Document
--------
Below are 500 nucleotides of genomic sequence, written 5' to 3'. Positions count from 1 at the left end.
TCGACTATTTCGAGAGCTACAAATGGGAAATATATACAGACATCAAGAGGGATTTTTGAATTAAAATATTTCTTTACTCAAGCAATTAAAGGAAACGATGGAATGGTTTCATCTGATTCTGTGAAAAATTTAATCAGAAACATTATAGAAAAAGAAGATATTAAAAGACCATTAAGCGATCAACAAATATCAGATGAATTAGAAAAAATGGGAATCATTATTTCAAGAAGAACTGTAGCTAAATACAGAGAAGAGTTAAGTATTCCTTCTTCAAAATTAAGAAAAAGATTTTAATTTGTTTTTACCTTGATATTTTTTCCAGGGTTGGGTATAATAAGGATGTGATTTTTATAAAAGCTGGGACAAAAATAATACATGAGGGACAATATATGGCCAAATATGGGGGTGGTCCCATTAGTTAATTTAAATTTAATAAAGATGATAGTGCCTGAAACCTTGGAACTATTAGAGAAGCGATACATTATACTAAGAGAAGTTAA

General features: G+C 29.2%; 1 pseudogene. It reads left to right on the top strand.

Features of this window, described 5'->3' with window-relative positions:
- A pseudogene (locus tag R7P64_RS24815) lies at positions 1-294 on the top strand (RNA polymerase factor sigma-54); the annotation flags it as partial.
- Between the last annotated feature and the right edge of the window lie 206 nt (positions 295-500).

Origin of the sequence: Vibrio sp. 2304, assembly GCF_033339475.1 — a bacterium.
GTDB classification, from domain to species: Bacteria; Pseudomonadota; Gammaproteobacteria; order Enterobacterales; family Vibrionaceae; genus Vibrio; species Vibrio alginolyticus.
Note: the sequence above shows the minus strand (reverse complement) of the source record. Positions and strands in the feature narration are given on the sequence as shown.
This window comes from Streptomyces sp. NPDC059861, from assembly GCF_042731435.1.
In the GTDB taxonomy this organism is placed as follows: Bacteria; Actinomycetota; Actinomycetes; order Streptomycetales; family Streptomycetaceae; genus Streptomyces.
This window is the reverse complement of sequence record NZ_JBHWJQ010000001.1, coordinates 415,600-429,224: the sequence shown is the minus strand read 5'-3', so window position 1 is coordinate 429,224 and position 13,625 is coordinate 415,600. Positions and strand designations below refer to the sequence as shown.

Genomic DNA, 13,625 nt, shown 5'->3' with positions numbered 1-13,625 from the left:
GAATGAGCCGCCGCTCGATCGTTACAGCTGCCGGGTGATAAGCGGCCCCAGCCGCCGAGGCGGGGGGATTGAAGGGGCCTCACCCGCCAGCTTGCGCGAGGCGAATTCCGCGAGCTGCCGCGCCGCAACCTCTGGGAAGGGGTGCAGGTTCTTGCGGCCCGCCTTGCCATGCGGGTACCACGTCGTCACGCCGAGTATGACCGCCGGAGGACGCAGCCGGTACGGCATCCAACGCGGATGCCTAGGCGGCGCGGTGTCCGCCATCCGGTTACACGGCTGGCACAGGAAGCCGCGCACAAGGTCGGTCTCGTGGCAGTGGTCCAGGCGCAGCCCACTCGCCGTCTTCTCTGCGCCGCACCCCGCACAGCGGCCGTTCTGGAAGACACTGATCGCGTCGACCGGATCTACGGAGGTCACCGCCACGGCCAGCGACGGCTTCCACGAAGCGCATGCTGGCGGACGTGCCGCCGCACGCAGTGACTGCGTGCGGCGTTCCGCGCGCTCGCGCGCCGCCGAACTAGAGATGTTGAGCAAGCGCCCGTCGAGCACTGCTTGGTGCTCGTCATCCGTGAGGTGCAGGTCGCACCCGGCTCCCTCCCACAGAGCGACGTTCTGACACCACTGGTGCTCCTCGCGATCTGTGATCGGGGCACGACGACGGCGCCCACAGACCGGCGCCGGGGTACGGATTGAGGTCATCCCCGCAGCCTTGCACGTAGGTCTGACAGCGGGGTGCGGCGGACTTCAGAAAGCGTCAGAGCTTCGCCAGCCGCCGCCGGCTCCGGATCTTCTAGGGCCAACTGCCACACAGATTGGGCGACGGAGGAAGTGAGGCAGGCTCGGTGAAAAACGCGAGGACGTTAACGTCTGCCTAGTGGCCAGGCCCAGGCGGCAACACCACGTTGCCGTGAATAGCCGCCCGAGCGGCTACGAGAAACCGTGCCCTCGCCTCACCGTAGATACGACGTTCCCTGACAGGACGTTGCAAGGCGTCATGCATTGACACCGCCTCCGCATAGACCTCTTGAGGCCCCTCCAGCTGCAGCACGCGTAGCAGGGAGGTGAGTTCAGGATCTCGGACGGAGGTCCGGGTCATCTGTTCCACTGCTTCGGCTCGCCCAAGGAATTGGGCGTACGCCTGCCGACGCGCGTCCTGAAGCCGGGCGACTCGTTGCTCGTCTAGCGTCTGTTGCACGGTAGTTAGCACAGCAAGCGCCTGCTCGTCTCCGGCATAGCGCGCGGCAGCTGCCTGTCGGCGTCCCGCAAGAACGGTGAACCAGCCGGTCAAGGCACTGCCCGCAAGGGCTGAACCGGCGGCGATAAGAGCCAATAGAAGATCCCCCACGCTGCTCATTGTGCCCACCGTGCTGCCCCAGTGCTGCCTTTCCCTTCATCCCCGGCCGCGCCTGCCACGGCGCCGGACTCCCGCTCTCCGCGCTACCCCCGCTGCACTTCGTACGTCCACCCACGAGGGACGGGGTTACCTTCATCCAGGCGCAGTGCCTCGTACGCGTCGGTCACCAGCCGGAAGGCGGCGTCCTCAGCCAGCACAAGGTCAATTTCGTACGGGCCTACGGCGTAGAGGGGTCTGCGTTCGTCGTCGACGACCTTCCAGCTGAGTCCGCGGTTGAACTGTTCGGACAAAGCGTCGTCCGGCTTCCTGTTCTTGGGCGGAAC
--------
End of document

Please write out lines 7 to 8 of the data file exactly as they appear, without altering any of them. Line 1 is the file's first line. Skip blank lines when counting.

Origin of the sequence: Vibrio sp. 2304, assembly GCF_033339475.1 — a bacterium.
GTDB classification, from domain to species: Bacteria; Pseudomonadota; Gammaproteobacteria; order Enterobacterales; family Vibrionaceae; genus Vibrio; species Vibrio alginolyticus.